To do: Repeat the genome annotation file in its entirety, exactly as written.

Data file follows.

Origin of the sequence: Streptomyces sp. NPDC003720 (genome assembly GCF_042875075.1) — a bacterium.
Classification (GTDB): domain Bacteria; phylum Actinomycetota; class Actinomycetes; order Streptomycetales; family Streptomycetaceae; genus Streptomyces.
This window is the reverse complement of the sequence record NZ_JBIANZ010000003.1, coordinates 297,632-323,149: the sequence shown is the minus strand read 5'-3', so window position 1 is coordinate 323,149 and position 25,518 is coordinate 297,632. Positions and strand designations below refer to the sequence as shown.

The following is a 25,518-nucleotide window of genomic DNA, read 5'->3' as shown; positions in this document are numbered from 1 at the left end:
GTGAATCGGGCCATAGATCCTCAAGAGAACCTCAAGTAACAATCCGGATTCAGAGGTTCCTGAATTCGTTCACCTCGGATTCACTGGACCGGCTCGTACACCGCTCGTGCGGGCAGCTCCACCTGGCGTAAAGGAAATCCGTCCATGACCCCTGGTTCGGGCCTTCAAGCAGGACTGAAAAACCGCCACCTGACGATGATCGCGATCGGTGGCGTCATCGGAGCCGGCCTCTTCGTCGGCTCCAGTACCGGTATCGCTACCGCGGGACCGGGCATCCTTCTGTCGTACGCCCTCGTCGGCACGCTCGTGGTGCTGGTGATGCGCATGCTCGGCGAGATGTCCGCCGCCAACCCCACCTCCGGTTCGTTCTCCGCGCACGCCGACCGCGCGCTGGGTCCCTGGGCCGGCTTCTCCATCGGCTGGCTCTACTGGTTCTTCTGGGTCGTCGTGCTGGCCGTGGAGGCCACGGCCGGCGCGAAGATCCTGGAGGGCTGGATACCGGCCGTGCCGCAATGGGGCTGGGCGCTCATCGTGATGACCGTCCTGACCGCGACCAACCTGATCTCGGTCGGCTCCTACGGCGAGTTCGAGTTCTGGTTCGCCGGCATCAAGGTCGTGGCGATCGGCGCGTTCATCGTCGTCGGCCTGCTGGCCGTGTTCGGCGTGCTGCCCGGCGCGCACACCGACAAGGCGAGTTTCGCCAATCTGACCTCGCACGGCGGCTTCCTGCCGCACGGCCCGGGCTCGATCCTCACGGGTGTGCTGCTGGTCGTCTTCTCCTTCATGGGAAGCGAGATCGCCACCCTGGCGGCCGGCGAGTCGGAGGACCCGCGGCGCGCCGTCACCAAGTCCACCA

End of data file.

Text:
Origin of the sequence: Streptomyces sp. NPDC003720 (genome assembly GCF_042875075.1) — a bacterium.
Classification (GTDB): domain Bacteria; phylum Actinomycetota; class Actinomycetes; order Streptomycetales; family Streptomycetaceae; genus Streptomyces.
This window is the reverse complement of the sequence record NZ_JBIANZ010000003.1, coordinates 297,632-323,149: the sequence shown is the minus strand read 5'-3', so window position 1 is coordinate 323,149 and position 25,518 is coordinate 297,632. Positions and strand designations below refer to the sequence as shown.

The following is a 25,518-nucleotide window of genomic DNA, read 5'->3' as shown; positions in this document are numbered from 1 at the left end:
GTGAATCGGGCCATAGATCCTCAAGAGAACCTCAAGTAACAATCCGGATTCAGAGGTTCCTGAATTCGTTCACCTCGGATTCACTGGACCGGCTCGTACACCGCTCGTGCGGGCAGCTCCACCTGGCGTAAAGGAAATCCGTCCATGACCCCTGGTTCGGGCCTTCAAGCAGGACTGAAAAACCGCCACCTGACGATGATCGCGATCGGTGGCGTCATCGGAGCCGGCCTCTTCGTCGGCTCCAGTACCGGTATCGCTACCGCGGGACCGGGCATCCTTCTGTCGTACGCCCTCGTCGGCACGCTCGTGGTGCTGGTGATGCGCATGCTCGGCGAGATGTCCGCCGCCAACCCCACCTCCGGTTCGTTCTCCGCGCACGCCGACCGCGCGCTGGGTCCCTGGGCCGGCTTCTCCATCGGCTGGCTCTACTGGTTCTTCTGGGTCGTCGTGCTGGCCGTGGAGGCCACGGCCGGCGCGAAGATCCTGGAGGGCTGGATACCGGCCGTGCCGCAATGGGGCTGGGCGCTCATCGTGATGACCGTCCTGACCGCGACCAACCTGATCTCGGTCGGCTCCTACGGCGAGTTCGAGTTCTGGTTCGCCGGCATCAAGGTCGTGGCGATCGGCGCGTTCATCGTCGTCGGCCTGCTGGCCGTGTTCGGCGTGCTGCCCGGCGCGCACACCGACAAGGCGAGTTTCGCCAATCTGACCTCGCACGGCGGCTTCCTGCCGCACGGCCCGGGCTCGATCCTCACGGGTGTGCTGCTGGTCGTCTTCTCCTTCATGGGAAGCGAGATCGCCACCCTGGCGGCCGGCGAGTCGGAGGACCCGCGGCGCGCCGTCACCAAGTCCACCA